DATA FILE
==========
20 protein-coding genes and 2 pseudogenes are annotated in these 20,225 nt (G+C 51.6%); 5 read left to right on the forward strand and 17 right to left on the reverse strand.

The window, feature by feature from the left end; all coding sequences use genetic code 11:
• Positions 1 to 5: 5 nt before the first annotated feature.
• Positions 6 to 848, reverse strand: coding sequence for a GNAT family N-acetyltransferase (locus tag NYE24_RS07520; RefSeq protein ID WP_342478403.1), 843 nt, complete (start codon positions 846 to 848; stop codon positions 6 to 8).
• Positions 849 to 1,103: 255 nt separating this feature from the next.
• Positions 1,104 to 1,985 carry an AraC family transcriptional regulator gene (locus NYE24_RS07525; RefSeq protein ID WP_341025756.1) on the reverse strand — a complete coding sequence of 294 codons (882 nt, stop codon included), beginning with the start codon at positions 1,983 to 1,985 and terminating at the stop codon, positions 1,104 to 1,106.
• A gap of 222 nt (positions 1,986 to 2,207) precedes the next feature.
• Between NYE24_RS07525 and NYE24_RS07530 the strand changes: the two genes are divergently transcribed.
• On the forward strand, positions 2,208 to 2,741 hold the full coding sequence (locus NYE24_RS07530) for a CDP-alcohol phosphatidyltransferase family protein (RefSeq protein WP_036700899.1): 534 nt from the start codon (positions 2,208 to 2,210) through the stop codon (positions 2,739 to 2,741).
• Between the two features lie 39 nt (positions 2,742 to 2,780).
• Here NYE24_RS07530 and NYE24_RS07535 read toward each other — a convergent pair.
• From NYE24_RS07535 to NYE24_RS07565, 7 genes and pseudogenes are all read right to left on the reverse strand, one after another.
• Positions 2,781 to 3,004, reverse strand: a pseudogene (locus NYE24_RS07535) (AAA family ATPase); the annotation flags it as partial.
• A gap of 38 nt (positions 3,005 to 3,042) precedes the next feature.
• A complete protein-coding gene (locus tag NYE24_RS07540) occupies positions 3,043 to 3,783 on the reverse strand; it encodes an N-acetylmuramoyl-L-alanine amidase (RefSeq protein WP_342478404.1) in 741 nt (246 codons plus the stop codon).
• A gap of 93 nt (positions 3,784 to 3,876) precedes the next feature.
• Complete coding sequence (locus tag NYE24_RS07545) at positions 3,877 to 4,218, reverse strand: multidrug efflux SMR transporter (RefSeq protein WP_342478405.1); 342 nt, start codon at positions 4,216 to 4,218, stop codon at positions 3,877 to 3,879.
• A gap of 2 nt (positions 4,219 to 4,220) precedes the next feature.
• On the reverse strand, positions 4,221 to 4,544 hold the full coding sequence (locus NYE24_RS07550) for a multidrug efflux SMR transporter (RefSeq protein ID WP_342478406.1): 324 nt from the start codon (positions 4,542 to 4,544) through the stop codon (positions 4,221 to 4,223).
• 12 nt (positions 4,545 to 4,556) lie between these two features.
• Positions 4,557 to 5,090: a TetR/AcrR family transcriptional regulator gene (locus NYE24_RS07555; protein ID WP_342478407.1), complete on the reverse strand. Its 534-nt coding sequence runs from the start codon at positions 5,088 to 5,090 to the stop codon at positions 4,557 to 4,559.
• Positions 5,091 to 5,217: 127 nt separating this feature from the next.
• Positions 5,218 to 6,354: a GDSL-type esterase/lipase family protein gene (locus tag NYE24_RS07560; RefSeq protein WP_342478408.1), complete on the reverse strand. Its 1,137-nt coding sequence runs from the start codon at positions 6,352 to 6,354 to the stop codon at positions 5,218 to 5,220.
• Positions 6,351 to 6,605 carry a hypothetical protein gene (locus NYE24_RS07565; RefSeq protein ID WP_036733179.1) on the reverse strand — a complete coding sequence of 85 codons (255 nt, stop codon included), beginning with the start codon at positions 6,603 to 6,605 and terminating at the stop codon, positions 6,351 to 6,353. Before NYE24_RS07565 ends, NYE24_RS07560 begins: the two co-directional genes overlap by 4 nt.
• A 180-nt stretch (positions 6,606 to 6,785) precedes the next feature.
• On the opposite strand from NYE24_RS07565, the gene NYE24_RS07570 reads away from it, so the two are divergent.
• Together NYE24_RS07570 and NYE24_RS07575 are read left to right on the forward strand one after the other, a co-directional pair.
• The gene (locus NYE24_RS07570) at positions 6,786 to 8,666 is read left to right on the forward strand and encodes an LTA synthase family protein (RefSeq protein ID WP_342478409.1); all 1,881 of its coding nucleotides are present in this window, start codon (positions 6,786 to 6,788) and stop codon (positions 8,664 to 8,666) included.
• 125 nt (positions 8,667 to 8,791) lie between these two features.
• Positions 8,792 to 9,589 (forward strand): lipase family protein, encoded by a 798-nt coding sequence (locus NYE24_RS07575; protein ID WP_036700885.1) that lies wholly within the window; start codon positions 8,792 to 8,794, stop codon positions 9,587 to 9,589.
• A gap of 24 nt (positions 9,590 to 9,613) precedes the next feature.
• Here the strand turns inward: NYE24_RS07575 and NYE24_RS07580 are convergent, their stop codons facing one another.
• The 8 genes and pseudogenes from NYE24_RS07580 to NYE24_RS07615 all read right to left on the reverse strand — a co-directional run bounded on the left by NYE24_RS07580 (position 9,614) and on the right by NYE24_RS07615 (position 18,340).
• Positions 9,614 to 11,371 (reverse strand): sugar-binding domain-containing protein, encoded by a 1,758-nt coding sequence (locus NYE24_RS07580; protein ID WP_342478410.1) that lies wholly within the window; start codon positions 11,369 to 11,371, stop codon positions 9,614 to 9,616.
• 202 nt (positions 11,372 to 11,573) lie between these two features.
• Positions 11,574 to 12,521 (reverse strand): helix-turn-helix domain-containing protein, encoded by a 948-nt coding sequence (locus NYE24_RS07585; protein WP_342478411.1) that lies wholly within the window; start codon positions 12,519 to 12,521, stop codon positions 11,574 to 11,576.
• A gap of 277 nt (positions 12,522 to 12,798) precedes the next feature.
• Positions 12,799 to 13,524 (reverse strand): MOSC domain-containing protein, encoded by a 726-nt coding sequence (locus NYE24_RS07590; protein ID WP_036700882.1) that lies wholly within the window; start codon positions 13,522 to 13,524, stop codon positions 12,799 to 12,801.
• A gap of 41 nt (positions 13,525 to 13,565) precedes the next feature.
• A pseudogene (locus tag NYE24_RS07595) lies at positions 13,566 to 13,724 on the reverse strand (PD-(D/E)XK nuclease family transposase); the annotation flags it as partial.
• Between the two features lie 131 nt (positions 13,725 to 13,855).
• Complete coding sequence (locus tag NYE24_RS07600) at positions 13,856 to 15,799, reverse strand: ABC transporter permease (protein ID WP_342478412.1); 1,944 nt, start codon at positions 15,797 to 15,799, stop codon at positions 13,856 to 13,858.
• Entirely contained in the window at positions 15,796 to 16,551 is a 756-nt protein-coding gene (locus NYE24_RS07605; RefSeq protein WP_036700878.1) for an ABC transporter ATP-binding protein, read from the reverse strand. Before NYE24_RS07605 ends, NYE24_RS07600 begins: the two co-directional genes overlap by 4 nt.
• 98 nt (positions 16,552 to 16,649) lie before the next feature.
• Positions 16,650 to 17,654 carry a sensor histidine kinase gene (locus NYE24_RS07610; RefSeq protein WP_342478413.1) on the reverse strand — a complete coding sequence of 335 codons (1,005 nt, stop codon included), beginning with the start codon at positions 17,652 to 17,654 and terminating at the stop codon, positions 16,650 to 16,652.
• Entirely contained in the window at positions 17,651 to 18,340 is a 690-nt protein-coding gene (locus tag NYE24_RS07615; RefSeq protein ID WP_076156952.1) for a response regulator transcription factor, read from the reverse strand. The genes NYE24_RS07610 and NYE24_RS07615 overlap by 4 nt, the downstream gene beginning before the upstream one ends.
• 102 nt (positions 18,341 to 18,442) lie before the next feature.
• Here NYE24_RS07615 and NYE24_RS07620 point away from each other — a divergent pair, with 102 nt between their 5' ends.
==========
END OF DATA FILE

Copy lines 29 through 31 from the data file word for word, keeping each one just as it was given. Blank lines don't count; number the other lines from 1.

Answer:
• 125 nt (positions 8,667 to 8,791) lie between these two features.
• Positions 8,792 to 9,589 (forward strand): lipase family protein, encoded by a 798-nt coding sequence (locus NYE24_RS07575; protein ID WP_036700885.1) that lies wholly within the window; start codon positions 8,792 to 8,794, stop codon positions 9,587 to 9,589.
• A gap of 24 nt (positions 9,590 to 9,613) precedes the next feature.